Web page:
Diagnosis and the Value of Pathology
What are the benefits of faster diagnostic turnaround time for patients and the healthcare system?
Caitlin Raymond, Christopher Zahner | | 4 min read | Opinion
Laboratory testing – overseen by pathologists – provides critical information that determines accurate diagnoses, guides treatment decisions, and permits early disease detection. Additionally, pathologists help monitor chronic diseases, assess treatment efficacy, and screen for genetic abnormalities through their laboratory expertise. However, measuring the value of pathology’s contributions can be challenging. Traditional measures, such as cost and test volume, do not capture the impact of the practice of pathology on critical factors, such as time to diagnosis – which directly impacts patient outcome and quality of life (1, 2).
The turnaround time (TAT) of a laboratory test is often measured from the time the sample is collected to the time the result is reported. It includes the time it takes to transport the sample to the laboratory, to perform the test, and to report the results. The longer it takes to get results, the longer the patient may go without appropriate treatment or care. Yet, those results must be interpreted in context to arrive at a diagnosis. A fast TAT on an incomplete or inappropriate panel of laboratory tests won’t assist in an accurate diagnosis or lead to appropriate treatment.
In contrast, diagnostic turnaround time (DTAT) is a concept that captures the time to diagnosis. DTAT begins when a patient presents an initial complaint and includes the time it takes to order the correct laboratory tests, perform the tests, review the result, integrate them with other clinical data, and arrive at an accurate diagnosis. This new concept of DTAT highlights the crucial role of the laboratory and pathology in diagnosis, as the laboratory provides the critical information necessary to determine diagnosis and treatment. Pathologists themselves are uniquely suited to provide expert interpretation of laboratory results in clinical context. Indeed, pathology is increasingly being recognized as a diagnostic medical specialty. Specialists in both anatomical pathology and clinical pathology disciplines are trained to critically evaluate laboratory results, synthesize them with the radiographic and clinical data, and decipher the diagnosis. Conceptualizing pathologists as diagnosticians emphasizes their critical role in modern medicine and places them at the forefront of the diagnostic process, moving pathologists out of the lab and into the spotlight. We propose a paradigm shift in which pathologists become stewards of the diagnosis, rather than stewards of the laboratory. Therefore, measuring DTAT becomes essential to understanding the quality and efficiency of pathology services, and the value of pathology in the healthcare system.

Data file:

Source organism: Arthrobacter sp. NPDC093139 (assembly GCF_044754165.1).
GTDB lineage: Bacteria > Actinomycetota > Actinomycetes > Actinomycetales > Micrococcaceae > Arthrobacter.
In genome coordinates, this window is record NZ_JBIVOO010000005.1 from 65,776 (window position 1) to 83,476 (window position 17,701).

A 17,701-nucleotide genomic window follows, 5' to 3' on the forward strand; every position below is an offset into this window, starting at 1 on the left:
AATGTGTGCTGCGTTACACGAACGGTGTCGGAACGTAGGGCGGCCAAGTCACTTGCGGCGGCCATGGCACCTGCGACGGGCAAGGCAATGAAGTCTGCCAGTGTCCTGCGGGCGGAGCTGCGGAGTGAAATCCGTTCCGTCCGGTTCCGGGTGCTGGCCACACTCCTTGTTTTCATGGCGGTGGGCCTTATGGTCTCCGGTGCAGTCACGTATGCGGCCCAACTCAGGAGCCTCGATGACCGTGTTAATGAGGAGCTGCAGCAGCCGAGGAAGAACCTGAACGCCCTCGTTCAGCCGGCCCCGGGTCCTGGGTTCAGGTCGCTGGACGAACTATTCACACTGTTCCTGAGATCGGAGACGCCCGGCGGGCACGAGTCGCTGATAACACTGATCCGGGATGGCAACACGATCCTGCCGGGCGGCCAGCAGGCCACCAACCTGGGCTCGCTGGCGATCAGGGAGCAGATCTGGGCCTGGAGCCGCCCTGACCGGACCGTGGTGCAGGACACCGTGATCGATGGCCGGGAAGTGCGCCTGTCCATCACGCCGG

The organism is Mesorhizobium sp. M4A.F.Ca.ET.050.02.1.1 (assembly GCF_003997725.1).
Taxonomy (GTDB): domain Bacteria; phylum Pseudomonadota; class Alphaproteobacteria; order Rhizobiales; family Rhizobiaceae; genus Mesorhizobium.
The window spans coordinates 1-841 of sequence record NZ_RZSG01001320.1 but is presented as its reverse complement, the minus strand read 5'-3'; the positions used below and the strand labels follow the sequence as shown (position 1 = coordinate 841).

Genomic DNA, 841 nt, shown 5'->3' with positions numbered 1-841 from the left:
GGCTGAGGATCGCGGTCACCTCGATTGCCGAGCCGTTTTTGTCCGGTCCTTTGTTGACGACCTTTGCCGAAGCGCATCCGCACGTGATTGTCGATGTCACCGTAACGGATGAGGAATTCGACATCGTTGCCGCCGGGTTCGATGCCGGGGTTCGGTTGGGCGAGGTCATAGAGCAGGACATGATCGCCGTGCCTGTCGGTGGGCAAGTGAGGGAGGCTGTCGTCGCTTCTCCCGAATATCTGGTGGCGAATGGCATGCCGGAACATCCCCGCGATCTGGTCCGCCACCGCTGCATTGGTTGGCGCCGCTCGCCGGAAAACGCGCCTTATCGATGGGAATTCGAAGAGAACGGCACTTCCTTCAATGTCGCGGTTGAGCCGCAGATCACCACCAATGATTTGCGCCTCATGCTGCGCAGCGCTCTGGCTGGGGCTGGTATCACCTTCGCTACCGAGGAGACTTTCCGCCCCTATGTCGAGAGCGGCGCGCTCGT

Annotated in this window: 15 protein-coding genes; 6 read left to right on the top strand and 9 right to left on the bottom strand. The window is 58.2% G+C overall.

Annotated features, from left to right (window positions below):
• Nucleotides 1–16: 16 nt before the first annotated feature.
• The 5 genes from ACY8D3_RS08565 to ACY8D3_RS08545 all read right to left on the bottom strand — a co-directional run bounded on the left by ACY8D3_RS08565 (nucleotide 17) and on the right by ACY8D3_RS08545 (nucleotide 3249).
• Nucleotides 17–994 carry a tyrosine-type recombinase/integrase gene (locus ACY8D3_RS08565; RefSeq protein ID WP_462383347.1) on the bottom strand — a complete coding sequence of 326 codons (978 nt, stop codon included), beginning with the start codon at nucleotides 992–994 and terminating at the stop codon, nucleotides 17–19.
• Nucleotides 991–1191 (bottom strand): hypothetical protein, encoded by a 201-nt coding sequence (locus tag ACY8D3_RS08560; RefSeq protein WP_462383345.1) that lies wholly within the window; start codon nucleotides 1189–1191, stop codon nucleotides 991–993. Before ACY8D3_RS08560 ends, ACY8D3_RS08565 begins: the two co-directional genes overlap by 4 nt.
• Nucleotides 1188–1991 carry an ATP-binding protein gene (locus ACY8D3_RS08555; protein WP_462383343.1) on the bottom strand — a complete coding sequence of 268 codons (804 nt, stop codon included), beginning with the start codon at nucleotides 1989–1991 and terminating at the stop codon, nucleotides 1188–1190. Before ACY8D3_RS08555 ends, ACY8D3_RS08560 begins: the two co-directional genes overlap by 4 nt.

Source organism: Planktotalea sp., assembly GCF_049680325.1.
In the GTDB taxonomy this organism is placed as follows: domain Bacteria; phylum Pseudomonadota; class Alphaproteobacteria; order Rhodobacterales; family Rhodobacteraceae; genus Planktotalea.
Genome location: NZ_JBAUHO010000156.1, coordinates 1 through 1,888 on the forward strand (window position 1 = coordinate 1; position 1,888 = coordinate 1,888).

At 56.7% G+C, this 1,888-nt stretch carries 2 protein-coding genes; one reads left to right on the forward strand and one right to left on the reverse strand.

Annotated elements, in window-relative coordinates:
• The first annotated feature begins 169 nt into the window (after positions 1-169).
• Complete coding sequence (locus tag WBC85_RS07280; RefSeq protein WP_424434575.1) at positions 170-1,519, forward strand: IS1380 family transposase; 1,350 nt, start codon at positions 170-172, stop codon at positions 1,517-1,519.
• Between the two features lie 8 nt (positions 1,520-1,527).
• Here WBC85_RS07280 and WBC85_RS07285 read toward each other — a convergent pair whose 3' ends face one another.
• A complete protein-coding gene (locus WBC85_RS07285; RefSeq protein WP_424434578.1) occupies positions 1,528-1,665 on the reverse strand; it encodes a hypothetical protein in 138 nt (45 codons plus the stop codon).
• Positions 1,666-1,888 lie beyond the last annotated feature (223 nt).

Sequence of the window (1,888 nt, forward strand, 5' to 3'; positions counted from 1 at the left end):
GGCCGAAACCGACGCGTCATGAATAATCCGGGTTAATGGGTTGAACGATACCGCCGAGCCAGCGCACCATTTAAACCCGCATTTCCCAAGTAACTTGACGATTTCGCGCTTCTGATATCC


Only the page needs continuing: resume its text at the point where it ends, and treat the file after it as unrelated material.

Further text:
In this new paradigm, optimizing DTAT becomes of critical importance. Hypothetically, a diagnosis might require both test A and test B, both of which have a TAT of six hours. The TAT of test A could be shortened to one hour, producing an average TAT of 3.5 hours. However, because both test A and test B are needed to produce a diagnosis, the DTAT remains at six hours. Focusing on the DTAT requires a new mode of thinking about laboratory workflow – one that moves away from siloing the volume, cost, and TAT of individual tests and instead uses a global integration that places diagnosis at the forefront of laboratory production. Diagnosis becomes the primary output of the laboratory and of pathology as a specialty, and DTAT becomes the primary quality measure.
In reconceptualizing pathology as a diagnostic specialty, greater emphasis is placed on synthesis of information. Arriving at the right diagnosis for the right patient requires the integration of laboratory, histopathological, radiographic, and clinical data. We envision artificial intelligence (AI) as a tool that will assist pathologists in this integration. Pathologists have always been at the forefront of adapting new technology to the rigors of clinical diagnostics. We foresee pathologists will be the first to use AI, and that it will become a powerful catalyst in pursuit of diagnosis, especially as the volume of available data on any given patient continues to rapidly expand.
One way that pathologists are currently contributing to reducing the DTAT is through diagnostic management teams (DMTs). DMTs are multidisciplinary teams that work together to diagnose complex cases and are typically led by pathologists. Originally conceptualized in the 1980s, DMTs allow pathologist experts to interpret laboratory tests, provide diagnoses, and guide treatment in conjunction with their colleagues (3). DMTs can reduce healthcare costs by reducing unnecessary testing and reducing diagnostic errors (4,5). Moreover, DMTs can be used to improve DTAT by streamlining the diagnostic process and improving diagnostic accuracy. The value of rapid DTAT has direct benefit to the healthcare system by reducing costs, but it also has direct benefit to patients. A prompt and accurate diagnosis can substantially improve patient outcomes and quality of life. Thus, pathologists – in their role as diagnostic experts – contribute more to patient care than simply supervising a laboratory. They are key contributors to diagnosis, reducing DTAT, and providing the best quality of care our modern healthcare system can provide.
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